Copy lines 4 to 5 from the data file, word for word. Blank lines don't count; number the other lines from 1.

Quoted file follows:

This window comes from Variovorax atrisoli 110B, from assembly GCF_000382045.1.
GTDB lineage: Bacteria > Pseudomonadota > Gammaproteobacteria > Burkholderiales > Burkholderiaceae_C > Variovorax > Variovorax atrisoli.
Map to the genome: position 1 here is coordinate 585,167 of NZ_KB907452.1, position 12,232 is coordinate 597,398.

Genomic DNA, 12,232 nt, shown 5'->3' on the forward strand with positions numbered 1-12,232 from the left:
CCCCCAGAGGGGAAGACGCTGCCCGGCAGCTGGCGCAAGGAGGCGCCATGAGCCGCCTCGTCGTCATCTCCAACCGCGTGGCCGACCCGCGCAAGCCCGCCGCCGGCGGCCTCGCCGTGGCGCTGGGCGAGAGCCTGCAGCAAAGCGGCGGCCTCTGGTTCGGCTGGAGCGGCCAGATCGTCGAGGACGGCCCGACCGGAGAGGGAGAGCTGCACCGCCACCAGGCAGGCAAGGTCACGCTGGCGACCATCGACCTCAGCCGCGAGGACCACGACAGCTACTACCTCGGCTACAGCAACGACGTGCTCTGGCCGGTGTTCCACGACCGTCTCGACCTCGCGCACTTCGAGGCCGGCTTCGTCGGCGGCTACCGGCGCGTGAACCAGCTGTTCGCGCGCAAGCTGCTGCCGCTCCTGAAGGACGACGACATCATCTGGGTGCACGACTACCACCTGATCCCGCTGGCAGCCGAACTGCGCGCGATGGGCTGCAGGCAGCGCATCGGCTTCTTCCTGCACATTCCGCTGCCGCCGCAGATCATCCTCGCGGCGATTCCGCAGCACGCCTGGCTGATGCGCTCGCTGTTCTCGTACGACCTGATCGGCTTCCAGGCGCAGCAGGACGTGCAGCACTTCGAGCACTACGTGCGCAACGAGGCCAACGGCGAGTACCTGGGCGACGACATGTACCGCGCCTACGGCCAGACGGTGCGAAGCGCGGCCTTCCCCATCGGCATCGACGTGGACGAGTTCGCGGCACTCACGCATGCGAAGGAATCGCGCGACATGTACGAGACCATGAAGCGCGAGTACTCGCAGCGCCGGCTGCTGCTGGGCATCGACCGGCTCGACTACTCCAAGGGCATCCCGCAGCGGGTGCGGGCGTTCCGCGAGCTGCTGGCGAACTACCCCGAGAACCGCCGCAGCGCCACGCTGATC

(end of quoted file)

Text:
Genomic DNA, 12,232 nt, shown 5'->3' on the forward strand with positions numbered 1-12,232 from the left:
CCCCCAGAGGGGAAGACGCTGCCCGGCAGCTGGCGCAAGGAGGCGCCATGAGCCGCCTCGTCGTCATCTCCAACCGCGTGGCCGACCCGCGCAAGCCCGCCGCCGGCGGCCTCGCCGTGGCGCTGGGCGAGAGCCTGCAGCAAAGCGGCGGCCTCTGGTTCGGCTGGAGCGGCCAGATCGTCGAGGACGGCCCGACCGGAGAGGGAGAGCTGCACCGCCACCAGGCAGGCAAGGTCACGCTGGCGACCATCGACCTCAGCCGCGAGGACCACGACAGCTACTACCTCGGCTACAGCAACGACGTGCTCTGGCCGGTGTTCCACGACCGTCTCGACCTCGCGCACTTCGAGGCCGGCTTCGTCGGCGGCTACCGGCGCGTGAACCAGCTGTTCGCGCGCAAGCTGCTGCCGCTCCTGAAGGACGACGACATCATCTGGGTGCACGACTACCACCTGATCCCGCTGGCAGCCGAACTGCGCGCGATGGGCTGCAGGCAGCGCATCGGCTTCTTCCTGCACATTCCGCTGCCGCCGCAGATCATCCTCGCGGCGATTCCGCAGCACGCCTGGCTGATGCGCTCGCTGTTCTCGTACGACCTGATCGGCTTCCAGGCGCAGCAGGACGTGCAGCACTTCGAGCACTACGTGCGCAACGAGGCCAACGGCGAGTACCTGGGCGACGACATGTACCGCGCCTACGGCCAGACGGTGCGAAGCGCGGCCTTCCCCATCGGCATCGACGTGGACGAGTTCGCGGCACTCACGCATGCGAAGGAATCGCGCGACATGTACGAGACCATGAAGCGCGAGTACTCGCAGCGCCGGCTGCTGCTGGGCATCGACCGGCTCGACTACTCCAAGGGCATCCCGCAGCGGGTGCGGGCGTTCCGCGAGCTGCTGGCGAACTACCCCGAGAACCGCCGCAGCGCCACGCTGATC